The Hip and Turnout

Dancers strive to have great turnout, which is the outward rotation of the hips to get their feet in as close of a straight line as possible. This goal is reached through a mix of hard work and just whether or not you body is built that way. There are many muscles in the hip that can help to gain better turnout.

The largest, most obvious muscle is the buttocks, which includes the large gluteal muscles such as hip extenders and external rotators. These muscles are in charge of bigger movements including lifting the leg to an arabesque position. The muscles in charge of turnout are the deep lateral rotators, which are small and burried under the gluteus maximus. There are six lateral rotator muscles, which are attached to different parts of the pelvis. They all then run laterally, joining the back of the hip joint capsule and the
ischiofemoral ligament. They all attach on or next to the greater trochanter of the femur. In addition to the six lateral rotators and the gluteus maximus, there are more muscles around the hip that also contribute to external rotation. The sartorius is an external rotator (hip flexor) that is thought to be particularly active when the hip is flexed inpositions such as a passé or front attitude. The adductor muscles on the inner thigh may contribute to external rotation as well. Straightening the legs from the bottom of plié is a good example of using adductors in outward rotation. The function of all six deep rotator muscles is to laterally rotate or turn out the leg, relative to the pelvis. It is hard for a dancer to isolate these particular muscles, which is why it is so difficult to attain flawless technique.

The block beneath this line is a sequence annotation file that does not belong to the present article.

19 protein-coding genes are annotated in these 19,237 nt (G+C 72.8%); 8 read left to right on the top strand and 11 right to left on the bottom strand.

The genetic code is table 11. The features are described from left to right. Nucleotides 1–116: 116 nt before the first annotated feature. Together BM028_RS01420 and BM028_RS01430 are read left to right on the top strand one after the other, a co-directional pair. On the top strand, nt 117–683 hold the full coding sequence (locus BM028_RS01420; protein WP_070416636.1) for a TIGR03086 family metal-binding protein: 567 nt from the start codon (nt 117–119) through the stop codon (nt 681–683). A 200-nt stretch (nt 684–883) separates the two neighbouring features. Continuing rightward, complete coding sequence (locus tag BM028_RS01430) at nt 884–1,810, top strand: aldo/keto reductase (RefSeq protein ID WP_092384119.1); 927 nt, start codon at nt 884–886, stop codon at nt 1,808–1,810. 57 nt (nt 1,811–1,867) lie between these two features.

The majority of turnout comes from the hip joint, but there is also a bit that comes from the knee and the ankle. The maximum capacity of a dancers’ turnout comes from their personal strength and flexibility in the joints and muscles in these three areas of importance.


Click to access turnout_for_dancers_anatomy.pdf

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